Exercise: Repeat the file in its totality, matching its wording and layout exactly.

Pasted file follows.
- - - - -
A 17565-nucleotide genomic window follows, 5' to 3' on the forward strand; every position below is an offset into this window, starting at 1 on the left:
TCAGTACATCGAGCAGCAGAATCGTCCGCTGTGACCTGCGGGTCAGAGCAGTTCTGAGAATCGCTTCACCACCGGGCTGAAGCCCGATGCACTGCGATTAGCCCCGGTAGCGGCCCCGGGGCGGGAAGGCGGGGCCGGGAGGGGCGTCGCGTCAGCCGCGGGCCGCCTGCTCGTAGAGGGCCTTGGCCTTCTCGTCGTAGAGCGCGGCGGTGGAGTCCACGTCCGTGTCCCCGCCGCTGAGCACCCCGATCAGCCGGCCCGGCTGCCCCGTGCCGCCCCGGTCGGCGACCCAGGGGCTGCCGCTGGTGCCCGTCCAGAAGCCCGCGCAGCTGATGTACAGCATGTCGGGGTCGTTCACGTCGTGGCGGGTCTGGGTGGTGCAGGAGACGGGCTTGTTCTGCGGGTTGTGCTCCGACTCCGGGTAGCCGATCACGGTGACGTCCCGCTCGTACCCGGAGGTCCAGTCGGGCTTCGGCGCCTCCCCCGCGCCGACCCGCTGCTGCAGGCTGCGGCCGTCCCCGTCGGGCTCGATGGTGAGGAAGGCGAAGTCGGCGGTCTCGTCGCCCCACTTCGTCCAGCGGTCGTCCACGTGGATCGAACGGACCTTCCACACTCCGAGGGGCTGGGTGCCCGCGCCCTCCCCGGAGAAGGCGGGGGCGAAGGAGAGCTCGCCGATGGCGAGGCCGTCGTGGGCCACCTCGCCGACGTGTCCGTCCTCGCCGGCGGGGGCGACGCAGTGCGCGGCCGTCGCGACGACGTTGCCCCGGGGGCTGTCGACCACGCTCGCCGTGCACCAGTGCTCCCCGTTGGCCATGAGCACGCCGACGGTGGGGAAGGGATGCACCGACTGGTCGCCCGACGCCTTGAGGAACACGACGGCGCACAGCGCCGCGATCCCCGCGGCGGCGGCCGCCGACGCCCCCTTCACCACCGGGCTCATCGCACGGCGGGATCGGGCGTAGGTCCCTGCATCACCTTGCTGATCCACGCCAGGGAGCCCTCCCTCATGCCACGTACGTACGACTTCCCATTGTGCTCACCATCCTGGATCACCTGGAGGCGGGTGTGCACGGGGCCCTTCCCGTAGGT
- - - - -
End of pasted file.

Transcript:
A 17565-nucleotide genomic window follows, 5' to 3' on the forward strand; every position below is an offset into this window, starting at 1 on the left:
TCAGTACATCGAGCAGCAGAATCGTCCGCTGTGACCTGCGGGTCAGAGCAGTTCTGAGAATCGCTTCACCACCGGGCTGAAGCCCGATGCACTGCGATTAGCCCCGGTAGCGGCCCCGGGGCGGGAAGGCGGGGCCGGGAGGGGCGTCGCGTCAGCCGCGGGCCGCCTGCTCGTAGAGGGCCTTGGCCTTCTCGTCGTAGAGCGCGGCGGTGGAGTCCACGTCCGTGTCCCCGCCGCTGAGCACCCCGATCAGCCGGCCCGGCTGCCCCGTGCCGCCCCGGTCGGCGACCCAGGGGCTGCCGCTGGTGCCCGTCCAGAAGCCCGCGCAGCTGATGTACAGCATGTCGGGGTCGTTCACGTCGTGGCGGGTCTGGGTGGTGCAGGAGACGGGCTTGTTCTGCGGGTTGTGCTCCGACTCCGGGTAGCCGATCACGGTGACGTCCCGCTCGTACCCGGAGGTCCAGTCGGGCTTCGGCGCCTCCCCCGCGCCGACCCGCTGCTGCAGGCTGCGGCCGTCCCCGTCGGGCTCGATGGTGAGGAAGGCGAAGTCGGCGGTCTCGTCGCCCCACTTCGTCCAGCGGTCGTCCACGTGGATCGAACGGACCTTCCACACTCCGAGGGGCTGGGTGCCCGCGCCCTCCCCGGAGAAGGCGGGGGCGAAGGAGAGCTCGCCGATGGCGAGGCCGTCGTGGGCCACCTCGCCGACGTGTCCGTCCTCGCCGGCGGGGGCGACGCAGTGCGCGGCCGTCGCGACGACGTTGCCCCGGGGGCTGTCGACCACGCTCGCCGTGCACCAGTGCTCCCCGTTGGCCATGAGCACGCCGACGGTGGGGAAGGGATGCACCGACTGGTCGCCCGACGCCTTGAGGAACACGACGGCGCACAGCGCCGCGATCCCCGCGGCGGCGGCCGCCGACGCCCCCTTCACCACCGGGCTCATCGCACGGCGGGATCGGGCGTAGGTCCCTGCATCACCTTGCTGATCCACGCCAGGGAGCCCTCCCTCATGCCACGTACGTACGACTTCCCATTGTGCTCACCATCCTGGATCACCTGGAGGCGGGTGTGCACGGGGCCCTTCCCGTAGGT